Steven Kunes: And he said it was from writing. And that’s how I got my job with Norman Lear. I wrote him a letter. How crazy is that I want to write Norman Lear a letter. I’m in New York, and I got a call. This is Norman Lear. I got your letter. And then I meet David years later. He goes, yeah, I wrote to Walt Disney when I was 13. I go, well, you win. I was 23 when I wrote to Norman.

Steve Cuden: But you absolutely need. I’m, saying this for the listeners to understand. It is a business of contact and being in touch with people. And you can’t just do it just by being a writer or a director or producer. You have to talk to people. So this is a good example of the way to do it if you have access to people, which is, I think, harder and harder today.

Steven Kunes: I think it was always hard.

Steve Cuden: Even with the Internet, it’s still harder.

Steven Kunes: Well, just because people get so many letters. When you write a person, here’s the secret, I think, to meeting somebody. First of all, don’t write 100 letters thinking, well, I’ll write to every show. write to the ones that you absolutely love, like take five. And when you write to the person, don’t talk about you tell them what it is that you like about them and why you’ve chosen them to write to and what it is you want to do, and you’re hoping that you’ll get the opportunity. I realize you get a lot of letters. I get it. But here’s where I live. This is what I do. This is what I want to do, and this is why I’m writing to you. I’m telling you, it’s an amazing thing how you’ll get a good response. Sometimes you won’t. If you write to the right person, usually you can tell, like, if somebody wrote you a letter and said, steve, I saw this, you probably call them up, like, thank you.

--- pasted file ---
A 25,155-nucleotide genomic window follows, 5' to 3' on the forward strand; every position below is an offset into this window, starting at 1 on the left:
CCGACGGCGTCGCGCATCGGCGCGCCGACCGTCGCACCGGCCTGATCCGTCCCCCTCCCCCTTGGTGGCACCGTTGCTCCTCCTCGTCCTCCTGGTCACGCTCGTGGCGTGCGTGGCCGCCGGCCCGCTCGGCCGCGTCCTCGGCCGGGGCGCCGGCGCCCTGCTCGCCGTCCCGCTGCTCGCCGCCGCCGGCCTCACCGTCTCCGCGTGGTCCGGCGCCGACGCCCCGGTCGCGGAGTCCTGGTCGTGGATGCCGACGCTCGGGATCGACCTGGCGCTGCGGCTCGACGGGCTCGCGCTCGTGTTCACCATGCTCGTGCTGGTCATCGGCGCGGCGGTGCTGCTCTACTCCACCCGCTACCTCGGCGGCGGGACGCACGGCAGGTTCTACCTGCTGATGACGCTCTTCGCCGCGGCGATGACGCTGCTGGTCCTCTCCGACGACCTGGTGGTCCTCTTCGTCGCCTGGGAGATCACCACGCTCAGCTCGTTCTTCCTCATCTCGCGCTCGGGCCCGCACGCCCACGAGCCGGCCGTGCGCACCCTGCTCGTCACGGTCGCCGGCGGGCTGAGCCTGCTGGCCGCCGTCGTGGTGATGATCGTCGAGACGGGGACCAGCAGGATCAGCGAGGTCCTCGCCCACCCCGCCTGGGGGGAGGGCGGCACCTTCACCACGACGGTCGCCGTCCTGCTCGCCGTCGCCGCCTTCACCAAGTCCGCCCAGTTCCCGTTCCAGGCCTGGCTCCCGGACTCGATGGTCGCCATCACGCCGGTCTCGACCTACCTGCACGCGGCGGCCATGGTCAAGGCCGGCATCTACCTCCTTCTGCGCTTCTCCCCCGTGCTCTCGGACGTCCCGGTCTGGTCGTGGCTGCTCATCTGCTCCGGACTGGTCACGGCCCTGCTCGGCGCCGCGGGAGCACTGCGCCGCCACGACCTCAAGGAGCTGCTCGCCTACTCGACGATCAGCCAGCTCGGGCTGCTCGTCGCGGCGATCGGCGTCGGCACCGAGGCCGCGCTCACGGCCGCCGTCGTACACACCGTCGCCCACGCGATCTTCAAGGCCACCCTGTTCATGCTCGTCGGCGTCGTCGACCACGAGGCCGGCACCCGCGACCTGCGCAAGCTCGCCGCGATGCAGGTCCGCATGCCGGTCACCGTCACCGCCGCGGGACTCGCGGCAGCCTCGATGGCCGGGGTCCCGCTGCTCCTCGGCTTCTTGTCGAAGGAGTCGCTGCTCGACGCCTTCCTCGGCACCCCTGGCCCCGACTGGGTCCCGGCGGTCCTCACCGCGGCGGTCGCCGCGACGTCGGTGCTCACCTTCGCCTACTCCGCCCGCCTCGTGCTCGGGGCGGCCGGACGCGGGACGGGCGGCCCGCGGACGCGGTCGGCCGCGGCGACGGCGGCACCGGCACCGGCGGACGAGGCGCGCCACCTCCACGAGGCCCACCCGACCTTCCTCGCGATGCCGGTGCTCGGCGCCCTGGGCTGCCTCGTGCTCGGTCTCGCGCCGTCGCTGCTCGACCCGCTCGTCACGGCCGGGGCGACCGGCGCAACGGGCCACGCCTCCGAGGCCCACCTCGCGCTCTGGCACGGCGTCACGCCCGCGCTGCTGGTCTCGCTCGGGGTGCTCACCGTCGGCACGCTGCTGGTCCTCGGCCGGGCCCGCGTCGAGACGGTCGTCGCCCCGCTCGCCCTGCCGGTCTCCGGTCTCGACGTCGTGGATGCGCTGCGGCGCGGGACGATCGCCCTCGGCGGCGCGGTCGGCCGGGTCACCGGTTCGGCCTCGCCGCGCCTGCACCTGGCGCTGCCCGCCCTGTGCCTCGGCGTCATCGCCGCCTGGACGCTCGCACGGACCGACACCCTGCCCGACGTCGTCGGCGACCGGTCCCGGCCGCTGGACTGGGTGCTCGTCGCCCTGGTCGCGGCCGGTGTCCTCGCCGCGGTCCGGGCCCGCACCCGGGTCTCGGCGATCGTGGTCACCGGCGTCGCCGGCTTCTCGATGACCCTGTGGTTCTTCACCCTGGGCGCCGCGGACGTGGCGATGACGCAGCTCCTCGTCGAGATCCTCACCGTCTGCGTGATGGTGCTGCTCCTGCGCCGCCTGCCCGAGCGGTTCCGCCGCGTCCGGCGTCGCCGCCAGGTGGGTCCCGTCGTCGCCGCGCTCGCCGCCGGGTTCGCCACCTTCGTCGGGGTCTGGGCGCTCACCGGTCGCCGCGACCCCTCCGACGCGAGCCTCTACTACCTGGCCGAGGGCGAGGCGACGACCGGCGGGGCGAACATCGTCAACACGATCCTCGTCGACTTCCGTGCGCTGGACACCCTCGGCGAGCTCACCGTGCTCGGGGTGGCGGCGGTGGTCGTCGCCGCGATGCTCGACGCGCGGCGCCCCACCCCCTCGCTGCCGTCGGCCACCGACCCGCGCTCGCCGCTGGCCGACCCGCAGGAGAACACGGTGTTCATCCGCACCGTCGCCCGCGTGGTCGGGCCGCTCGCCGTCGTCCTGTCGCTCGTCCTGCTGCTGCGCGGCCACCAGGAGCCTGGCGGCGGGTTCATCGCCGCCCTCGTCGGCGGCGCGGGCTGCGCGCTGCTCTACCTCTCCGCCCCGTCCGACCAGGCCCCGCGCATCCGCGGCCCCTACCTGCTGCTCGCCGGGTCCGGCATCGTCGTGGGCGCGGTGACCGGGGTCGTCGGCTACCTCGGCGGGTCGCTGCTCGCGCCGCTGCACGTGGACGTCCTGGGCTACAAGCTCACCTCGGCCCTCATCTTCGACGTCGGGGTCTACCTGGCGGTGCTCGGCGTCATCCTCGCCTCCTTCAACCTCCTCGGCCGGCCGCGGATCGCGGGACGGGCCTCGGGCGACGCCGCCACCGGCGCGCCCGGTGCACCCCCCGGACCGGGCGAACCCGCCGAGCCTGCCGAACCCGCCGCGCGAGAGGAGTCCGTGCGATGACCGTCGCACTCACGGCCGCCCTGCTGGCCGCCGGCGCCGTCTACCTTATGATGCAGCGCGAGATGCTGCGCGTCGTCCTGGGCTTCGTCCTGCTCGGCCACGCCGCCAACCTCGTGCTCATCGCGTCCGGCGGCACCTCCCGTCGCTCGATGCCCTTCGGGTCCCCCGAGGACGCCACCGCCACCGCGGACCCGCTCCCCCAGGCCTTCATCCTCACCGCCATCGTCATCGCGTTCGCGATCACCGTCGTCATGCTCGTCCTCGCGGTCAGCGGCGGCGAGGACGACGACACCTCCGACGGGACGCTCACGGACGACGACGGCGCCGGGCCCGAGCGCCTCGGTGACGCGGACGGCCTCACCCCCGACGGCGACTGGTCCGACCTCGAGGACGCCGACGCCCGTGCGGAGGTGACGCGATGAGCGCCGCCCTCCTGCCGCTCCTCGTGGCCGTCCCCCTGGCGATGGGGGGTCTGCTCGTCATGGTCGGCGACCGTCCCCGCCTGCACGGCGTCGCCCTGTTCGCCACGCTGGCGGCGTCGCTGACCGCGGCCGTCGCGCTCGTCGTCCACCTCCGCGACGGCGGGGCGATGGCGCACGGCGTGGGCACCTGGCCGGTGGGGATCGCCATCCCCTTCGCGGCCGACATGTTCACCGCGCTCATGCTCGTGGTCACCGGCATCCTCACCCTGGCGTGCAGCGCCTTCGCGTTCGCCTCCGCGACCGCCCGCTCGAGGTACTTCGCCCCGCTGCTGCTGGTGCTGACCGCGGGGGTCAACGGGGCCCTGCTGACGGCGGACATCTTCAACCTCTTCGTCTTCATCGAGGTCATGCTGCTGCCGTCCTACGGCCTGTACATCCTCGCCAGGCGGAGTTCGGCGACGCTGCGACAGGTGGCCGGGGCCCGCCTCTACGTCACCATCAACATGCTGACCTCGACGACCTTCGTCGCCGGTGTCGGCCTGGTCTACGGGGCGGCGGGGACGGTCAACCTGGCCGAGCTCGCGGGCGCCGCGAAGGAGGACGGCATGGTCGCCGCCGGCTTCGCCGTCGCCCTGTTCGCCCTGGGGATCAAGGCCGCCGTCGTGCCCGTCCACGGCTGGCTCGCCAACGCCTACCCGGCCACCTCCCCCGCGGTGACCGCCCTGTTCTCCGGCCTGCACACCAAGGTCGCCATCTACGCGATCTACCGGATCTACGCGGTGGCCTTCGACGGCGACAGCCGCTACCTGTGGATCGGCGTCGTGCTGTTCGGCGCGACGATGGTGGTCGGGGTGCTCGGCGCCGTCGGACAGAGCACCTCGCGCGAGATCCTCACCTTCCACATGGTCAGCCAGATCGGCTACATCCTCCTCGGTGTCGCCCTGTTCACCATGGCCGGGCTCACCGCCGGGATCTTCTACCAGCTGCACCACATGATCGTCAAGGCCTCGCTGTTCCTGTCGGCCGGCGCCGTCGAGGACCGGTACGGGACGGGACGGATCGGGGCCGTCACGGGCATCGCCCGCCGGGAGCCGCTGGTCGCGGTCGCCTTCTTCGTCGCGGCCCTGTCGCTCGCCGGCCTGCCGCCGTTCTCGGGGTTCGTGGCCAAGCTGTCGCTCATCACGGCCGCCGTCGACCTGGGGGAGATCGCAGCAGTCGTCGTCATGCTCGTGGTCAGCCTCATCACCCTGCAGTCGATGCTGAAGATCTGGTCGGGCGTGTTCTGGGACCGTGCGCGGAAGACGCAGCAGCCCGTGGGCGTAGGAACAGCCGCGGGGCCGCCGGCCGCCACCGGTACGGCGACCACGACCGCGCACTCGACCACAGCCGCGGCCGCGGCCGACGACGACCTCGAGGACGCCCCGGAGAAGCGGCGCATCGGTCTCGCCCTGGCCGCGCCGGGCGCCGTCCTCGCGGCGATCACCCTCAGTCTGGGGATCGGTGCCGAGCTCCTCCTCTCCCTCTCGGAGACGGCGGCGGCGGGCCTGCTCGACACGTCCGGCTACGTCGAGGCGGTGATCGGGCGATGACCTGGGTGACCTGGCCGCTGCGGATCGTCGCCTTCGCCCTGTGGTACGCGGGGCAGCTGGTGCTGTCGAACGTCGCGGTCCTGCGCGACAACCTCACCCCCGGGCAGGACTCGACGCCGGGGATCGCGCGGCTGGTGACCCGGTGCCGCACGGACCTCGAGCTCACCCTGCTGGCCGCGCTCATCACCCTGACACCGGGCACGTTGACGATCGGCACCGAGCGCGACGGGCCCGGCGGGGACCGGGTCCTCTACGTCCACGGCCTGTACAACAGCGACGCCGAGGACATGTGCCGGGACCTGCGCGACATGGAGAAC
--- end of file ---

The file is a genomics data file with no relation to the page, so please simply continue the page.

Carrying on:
Steve Cuden: I get stuff fairly regularly where people contact me, for one thing, or know they maybe want something from me versus not just assistance, but they actually want something from me. But I tend to respond in a courteous and thoughtful and professional way. Most people approach you. They’re not mean spirited. And I think that that’s, a very good thing. The truth is, I can’t really help most people because I no longer am in Hollywood. I’m in Pittsburgh. And so if you’re not in that business right there and then, sometimes it’s a lot harder, unless you’ve maintained certain.